External Affairs Minister S Jaishankar was present during the inauguration of the projects. In an earlier press release, Prime Minister’s Office stated, “The inauguration of these projects is a testimony to the robust and decades-old development partnership between India and Mauritius.”

“The projects will fulfil the demand for better connectivity between mainland Mauritius and Agalega, strengthen maritime security and foster socio-economic development,” it added.

The inauguration of these projects is significant as it comes after the recent launch of Unified Payments Interface (UPI) and RuPay Card services in Mauritius by PM Modi and Mauritius counterpart Jugnauth on February 12. (ANI)

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How Old Is Too Old To Be a Head of State?

How Old Is Too Old To Be a Head of State?

Frequent gaffes by the two main contenders for the 47th presidency of the United States has brought the focus sharply on whether age is more than just a number when it comes to politics. Unless something unforeseen happens, the US presidential elections in November this year will be a face-off between the incumbent Democratic US President Joe Biden, who is 81, and his challenger and former Republican President Donald Trump, who is 77.

Both gentlemen have been grabbing the headlines recently with what would seem like instances of memory lapses or cognitive failure. A few weeks back, while delivering a speech, President Biden mistakenly referred to Egyptian president Abdel Fattah al-Sisi as the leader of Mexico. Earlier this year, Trump confused his main Republican rival Nikki Haley with Nancy Pelosi, a Democrat and former speaker of the US House of Representatives. Ironically, Biden made his confused remarks when he was defending his position after a special counsel report on his handling of classified documents that had referred to his memory as “poor”.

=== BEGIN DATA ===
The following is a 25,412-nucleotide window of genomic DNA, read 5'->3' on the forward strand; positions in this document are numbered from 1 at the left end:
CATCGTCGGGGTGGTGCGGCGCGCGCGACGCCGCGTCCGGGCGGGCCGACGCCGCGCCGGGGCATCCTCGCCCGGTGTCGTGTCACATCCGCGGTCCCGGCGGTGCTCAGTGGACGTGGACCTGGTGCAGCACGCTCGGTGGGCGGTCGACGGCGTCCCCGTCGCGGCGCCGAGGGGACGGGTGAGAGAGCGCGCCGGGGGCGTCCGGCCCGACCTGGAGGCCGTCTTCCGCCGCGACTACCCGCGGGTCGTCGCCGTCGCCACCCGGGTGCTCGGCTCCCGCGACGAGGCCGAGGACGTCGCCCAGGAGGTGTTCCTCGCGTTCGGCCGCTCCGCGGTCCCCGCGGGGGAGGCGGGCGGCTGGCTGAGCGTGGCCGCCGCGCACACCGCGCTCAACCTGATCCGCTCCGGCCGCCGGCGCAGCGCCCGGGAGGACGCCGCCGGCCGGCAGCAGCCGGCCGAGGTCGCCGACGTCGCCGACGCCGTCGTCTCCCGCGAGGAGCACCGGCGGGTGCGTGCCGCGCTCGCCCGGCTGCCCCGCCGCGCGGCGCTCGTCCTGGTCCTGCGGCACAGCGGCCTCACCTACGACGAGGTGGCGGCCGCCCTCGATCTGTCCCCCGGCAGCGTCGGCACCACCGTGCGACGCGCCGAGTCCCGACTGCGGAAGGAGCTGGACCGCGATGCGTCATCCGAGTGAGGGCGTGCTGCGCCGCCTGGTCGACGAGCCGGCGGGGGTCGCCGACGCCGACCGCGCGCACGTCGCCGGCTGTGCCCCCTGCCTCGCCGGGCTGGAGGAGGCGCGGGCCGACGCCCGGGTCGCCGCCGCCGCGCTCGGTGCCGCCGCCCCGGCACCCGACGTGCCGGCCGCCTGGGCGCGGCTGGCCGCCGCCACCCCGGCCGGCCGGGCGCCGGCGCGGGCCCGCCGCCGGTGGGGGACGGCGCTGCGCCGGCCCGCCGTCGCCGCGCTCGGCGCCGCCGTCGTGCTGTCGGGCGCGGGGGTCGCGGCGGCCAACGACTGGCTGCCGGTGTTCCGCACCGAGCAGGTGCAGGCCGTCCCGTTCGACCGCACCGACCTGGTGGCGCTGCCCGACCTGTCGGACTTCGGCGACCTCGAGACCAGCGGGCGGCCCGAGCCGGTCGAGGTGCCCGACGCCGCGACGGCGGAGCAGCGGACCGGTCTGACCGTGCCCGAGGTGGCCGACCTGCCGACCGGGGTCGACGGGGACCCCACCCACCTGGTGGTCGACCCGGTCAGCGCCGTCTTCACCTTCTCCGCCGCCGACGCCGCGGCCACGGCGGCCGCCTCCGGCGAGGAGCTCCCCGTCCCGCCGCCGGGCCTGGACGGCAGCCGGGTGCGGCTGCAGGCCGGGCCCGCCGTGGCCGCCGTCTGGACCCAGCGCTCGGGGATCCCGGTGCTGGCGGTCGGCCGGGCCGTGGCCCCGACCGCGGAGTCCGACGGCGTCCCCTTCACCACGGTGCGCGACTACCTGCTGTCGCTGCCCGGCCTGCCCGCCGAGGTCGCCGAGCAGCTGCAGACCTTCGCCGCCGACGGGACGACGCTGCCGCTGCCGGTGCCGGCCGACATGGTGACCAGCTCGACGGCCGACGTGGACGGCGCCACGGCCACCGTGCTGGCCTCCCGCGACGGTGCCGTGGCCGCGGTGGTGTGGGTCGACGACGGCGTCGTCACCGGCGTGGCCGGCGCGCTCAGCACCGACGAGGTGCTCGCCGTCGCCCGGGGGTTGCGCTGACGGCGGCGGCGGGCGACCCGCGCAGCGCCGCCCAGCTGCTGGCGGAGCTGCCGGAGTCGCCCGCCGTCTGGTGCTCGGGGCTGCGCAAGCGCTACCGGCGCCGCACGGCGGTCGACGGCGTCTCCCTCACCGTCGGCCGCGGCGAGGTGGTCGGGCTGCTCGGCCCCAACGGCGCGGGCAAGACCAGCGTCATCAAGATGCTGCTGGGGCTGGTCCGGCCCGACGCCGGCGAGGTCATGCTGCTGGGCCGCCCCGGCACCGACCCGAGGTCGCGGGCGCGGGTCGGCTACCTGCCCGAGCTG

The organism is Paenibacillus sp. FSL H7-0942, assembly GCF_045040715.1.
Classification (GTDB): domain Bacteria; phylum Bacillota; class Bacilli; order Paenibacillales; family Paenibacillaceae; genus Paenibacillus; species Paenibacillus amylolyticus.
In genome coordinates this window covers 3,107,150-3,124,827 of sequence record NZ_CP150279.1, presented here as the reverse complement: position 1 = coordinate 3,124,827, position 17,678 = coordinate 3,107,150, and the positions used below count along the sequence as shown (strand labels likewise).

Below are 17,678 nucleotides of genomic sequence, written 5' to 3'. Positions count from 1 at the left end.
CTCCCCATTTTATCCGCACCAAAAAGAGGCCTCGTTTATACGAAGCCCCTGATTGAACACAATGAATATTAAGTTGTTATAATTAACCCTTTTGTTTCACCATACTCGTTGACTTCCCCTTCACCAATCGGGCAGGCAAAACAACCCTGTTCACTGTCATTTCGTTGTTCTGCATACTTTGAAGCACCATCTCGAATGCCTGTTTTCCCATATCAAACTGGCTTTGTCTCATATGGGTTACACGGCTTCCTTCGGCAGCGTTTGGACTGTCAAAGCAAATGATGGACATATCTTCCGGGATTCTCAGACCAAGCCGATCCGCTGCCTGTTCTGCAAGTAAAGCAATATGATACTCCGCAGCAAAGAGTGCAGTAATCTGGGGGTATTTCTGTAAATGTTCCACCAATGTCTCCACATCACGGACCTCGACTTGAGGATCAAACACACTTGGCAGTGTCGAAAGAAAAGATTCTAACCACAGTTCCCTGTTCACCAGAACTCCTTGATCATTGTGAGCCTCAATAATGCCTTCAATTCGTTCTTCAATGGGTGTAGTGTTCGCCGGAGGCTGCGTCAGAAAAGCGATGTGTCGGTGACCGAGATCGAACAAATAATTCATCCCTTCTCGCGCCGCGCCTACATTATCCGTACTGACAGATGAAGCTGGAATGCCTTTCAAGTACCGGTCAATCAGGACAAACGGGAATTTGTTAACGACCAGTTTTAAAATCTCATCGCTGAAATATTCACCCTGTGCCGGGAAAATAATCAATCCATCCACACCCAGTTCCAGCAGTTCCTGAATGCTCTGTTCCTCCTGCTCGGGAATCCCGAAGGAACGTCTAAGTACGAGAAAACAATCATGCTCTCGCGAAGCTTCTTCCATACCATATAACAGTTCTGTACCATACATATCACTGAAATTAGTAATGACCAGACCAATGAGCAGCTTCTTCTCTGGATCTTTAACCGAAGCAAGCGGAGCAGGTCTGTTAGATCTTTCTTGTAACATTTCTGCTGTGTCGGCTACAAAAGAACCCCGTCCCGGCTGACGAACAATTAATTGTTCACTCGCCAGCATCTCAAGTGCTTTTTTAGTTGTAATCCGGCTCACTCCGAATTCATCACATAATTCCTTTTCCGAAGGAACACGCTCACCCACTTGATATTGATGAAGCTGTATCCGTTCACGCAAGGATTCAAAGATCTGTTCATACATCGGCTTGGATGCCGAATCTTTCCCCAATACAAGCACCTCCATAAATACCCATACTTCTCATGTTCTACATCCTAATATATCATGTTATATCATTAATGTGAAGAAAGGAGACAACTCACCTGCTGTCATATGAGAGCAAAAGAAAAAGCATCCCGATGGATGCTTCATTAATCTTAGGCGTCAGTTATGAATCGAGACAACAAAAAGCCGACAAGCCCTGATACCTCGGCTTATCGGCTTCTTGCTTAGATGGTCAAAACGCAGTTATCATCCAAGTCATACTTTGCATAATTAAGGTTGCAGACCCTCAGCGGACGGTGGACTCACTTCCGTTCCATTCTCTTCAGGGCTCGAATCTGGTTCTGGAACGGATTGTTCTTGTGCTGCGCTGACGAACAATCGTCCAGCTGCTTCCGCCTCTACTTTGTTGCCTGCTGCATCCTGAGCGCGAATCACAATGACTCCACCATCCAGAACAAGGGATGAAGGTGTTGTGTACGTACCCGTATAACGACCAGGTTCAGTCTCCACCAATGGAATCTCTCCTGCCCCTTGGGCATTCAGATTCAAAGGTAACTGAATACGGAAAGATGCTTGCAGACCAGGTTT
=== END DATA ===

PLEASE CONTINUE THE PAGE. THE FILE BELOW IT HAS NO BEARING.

Both Biden and Trump have committed other similar gaffes that point to memory lapses but their aides insist that the two are not mentally infirm and that they do not suffer from age-related mental conditions that could interfere with a job that is arguably one of the most important and impactful in international geopolitics. The US is the most powerful country in the world–economically and politically–and the US President is highly empowered to take decisions that could affect the rest of the world in profound ways. 

How old is too old in politics?

The focus on their age, however, can raise questions about whether age should be a factor determining eligibility for top political jobs. Should there, for instance, be an age limit for those who aspire for top political jobs? Many company boards have retirement ages for their directors who have to step down, say, when they reach 70 or 75. Should governments have similar rules on retirement? 

According to a new Pew Research Center analysis, the average age of current national leaders is 62 years. When grouped by decade, the largest share of global leaders today (35%) are in their 60s. Roughly a quarter (22%) are in their 50s, while 18% each are in their 40s or 70s. Measured against those statistics, both Biden and Trump are much older than the average. 

Yet, both of them are younger than many heads of state in the world today. For instance, the oldest currently serving head of state is Paul Biya, who at 91 has been the president of the Central African country of Cameroon since 1982. There are others too who are older than Biden and Trump. Palestine’s president Mahmoud Abbas is 86; Cuba’s Raoul Castro is 85; and Namibia’s president Hage Geingob served till he died early this month at 82. 

In India, surprisingly, heads of state (and I refer here to Prime Ministers and not Presidents) have been relatively young. When Jawaharlal Nehru became the first Prime Minister of India in 1947 he was 57; Indira Gandhi was 48 when she became Prime Minister; Rajiv Gandhi was 40; and Narendra Modi, the current Prime Minister, was 63 in 2014 when he began his first term. He’s 73 now.